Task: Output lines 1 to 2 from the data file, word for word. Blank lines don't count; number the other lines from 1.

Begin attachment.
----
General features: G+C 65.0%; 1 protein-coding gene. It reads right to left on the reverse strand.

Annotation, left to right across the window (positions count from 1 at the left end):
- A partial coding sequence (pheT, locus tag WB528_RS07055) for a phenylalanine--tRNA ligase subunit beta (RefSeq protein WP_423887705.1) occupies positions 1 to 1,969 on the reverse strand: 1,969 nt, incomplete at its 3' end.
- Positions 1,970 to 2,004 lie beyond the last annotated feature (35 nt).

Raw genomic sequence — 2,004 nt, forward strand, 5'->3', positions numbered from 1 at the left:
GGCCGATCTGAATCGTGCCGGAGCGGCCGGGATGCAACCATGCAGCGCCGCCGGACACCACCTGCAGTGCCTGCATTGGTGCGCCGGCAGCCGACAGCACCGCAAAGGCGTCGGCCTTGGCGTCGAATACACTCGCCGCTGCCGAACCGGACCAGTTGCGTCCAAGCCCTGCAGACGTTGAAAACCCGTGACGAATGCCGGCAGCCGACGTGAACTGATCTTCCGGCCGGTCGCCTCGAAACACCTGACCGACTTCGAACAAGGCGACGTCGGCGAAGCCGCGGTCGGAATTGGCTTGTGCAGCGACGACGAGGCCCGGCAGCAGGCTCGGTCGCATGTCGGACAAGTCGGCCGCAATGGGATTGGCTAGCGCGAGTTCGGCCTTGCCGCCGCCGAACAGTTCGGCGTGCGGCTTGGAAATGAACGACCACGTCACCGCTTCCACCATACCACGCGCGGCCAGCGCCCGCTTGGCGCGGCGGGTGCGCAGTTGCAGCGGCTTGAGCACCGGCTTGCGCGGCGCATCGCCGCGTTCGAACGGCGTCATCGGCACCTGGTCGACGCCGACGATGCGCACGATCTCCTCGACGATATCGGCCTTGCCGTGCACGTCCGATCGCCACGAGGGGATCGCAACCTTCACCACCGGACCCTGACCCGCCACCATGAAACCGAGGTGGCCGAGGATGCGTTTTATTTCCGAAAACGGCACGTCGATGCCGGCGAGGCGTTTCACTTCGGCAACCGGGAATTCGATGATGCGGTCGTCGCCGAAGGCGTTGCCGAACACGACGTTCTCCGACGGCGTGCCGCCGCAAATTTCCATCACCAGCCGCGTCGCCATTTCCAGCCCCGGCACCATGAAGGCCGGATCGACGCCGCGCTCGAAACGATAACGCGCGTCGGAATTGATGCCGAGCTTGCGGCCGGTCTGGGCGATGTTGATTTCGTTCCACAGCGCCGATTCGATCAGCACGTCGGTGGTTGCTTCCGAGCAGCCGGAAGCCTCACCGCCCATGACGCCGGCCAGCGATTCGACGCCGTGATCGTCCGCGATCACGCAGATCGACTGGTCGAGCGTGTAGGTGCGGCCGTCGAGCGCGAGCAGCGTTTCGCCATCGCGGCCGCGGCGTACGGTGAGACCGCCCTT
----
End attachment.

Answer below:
General features: G+C 65.0%; 1 protein-coding gene. It reads right to left on the reverse strand.

Annotation, left to right across the window (positions count from 1 at the left end):